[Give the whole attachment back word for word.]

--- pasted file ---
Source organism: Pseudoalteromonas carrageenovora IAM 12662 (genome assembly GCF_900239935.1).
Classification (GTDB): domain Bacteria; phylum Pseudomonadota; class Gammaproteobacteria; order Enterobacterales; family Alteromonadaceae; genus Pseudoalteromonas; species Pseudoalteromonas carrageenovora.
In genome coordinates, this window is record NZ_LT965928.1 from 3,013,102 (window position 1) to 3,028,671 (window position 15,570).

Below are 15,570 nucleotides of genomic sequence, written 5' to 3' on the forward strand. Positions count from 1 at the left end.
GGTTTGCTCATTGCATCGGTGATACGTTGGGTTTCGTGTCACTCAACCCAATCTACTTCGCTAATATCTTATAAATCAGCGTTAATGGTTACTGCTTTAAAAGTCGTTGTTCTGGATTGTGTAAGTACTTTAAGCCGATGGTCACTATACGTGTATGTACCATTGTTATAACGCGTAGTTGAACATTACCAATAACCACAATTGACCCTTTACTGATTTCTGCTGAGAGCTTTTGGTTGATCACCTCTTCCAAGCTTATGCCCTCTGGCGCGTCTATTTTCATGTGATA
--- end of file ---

Source organism: Pseudoalteromonas carrageenovora IAM 12662 (genome assembly GCF_900239935.1).
Classification (GTDB): domain Bacteria; phylum Pseudomonadota; class Gammaproteobacteria; order Enterobacterales; family Alteromonadaceae; genus Pseudoalteromonas; species Pseudoalteromonas carrageenovora.
In genome coordinates, this window is record NZ_LT965928.1 from 3,013,102 (window position 1) to 3,028,671 (window position 15,570).

Below are 15,570 nucleotides of genomic sequence, written 5' to 3' on the forward strand. Positions count from 1 at the left end.
GGTTTGCTCATTGCATCGGTGATACGTTGGGTTTCGTGTCACTCAACCCAATCTACTTCGCTAATATCTTATAAATCAGCGTTAATGGTTACTGCTTTAAAAGTCGTTGTTCTGGATTGTGTAAGTACTTTAAGCCGATGGTCACTATACGTGTATGTACCATTGTTATAACGCGTAGTTGAACATTACCAATAACCACAATTGACCCTTTACTGATTTCTGCTGAGAGCTTTTGGTTGATCACCTCTTCCAAGCTTATGCCCTCTGGCGCGTCTATTTTCATGTGATA